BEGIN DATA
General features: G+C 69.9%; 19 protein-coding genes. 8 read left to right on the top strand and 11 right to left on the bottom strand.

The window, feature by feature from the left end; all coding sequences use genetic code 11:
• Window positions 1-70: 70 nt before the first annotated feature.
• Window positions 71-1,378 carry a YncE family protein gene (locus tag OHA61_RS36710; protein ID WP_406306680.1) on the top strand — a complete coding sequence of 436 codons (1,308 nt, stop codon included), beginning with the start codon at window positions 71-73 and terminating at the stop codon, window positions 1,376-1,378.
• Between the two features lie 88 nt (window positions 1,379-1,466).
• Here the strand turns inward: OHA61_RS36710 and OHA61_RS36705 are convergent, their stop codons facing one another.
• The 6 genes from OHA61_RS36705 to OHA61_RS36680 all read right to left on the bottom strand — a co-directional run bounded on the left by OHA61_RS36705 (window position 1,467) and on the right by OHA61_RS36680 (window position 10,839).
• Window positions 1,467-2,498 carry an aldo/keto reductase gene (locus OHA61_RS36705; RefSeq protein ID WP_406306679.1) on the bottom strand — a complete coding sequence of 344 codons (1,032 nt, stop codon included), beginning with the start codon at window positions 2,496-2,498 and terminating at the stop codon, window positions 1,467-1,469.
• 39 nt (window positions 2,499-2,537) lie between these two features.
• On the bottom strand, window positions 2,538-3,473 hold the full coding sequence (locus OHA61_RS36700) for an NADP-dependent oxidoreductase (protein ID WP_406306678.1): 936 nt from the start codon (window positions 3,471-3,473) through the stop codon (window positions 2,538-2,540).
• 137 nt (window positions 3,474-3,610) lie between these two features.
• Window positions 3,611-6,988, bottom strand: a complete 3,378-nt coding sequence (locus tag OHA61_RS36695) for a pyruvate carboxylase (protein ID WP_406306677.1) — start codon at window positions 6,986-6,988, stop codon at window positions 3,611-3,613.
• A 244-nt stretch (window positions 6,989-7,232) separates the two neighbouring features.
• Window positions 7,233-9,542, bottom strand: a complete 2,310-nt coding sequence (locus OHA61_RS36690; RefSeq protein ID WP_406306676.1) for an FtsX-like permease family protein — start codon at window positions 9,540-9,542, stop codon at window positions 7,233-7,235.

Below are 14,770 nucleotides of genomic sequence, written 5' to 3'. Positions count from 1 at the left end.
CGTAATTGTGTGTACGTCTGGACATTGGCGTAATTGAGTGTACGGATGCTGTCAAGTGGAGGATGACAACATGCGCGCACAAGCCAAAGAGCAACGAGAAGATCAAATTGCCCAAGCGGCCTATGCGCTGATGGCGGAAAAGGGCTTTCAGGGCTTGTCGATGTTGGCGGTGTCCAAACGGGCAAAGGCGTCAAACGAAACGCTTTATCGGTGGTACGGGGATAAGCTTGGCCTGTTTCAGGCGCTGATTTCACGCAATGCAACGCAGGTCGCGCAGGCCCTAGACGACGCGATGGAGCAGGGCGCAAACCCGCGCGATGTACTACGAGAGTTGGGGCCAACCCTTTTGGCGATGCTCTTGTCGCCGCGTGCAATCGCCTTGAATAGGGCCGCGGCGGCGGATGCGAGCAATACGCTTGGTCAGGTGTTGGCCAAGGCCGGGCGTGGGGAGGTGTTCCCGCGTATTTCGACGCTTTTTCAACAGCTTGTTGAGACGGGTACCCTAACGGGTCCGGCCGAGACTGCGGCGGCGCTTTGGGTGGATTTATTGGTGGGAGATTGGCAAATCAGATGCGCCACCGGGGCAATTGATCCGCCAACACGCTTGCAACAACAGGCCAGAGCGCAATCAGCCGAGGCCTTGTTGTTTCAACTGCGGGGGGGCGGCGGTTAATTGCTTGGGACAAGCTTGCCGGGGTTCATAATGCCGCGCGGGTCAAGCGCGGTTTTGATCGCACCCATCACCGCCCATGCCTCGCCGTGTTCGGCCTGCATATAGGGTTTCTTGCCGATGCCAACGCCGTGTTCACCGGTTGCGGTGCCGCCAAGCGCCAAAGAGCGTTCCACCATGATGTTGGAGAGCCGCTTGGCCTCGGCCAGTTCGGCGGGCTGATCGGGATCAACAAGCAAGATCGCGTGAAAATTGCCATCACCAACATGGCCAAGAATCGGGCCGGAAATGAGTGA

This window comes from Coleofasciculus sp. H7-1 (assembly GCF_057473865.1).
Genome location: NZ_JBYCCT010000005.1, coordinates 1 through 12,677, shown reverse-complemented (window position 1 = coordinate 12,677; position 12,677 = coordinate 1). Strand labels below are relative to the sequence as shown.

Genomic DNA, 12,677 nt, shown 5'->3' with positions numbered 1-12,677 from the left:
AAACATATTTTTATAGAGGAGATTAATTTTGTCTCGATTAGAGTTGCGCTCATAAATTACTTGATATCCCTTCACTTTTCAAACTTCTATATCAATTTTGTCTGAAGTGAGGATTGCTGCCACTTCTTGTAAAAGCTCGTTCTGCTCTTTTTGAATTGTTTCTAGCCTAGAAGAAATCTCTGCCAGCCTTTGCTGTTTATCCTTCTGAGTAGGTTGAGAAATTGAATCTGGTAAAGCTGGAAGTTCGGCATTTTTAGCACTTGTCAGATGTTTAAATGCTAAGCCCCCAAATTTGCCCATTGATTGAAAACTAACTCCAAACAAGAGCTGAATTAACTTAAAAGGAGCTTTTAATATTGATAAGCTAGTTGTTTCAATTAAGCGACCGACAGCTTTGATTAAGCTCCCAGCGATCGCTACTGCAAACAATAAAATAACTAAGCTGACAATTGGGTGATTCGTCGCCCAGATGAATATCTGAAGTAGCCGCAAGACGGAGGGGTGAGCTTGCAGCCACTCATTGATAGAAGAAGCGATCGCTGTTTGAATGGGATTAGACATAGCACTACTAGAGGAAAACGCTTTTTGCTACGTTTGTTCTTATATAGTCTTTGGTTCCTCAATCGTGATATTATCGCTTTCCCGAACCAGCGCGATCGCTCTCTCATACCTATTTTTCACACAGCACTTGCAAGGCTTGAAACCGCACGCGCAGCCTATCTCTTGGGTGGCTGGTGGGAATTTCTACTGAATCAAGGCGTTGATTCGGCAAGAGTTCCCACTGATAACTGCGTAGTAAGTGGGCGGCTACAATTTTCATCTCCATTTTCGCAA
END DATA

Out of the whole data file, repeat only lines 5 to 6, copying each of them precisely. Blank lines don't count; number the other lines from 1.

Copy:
• Between the two features lie 88 nt (window positions 1,379-1,466).
• Here the strand turns inward: OHA61_RS36710 and OHA61_RS36705 are convergent, their stop codons facing one another.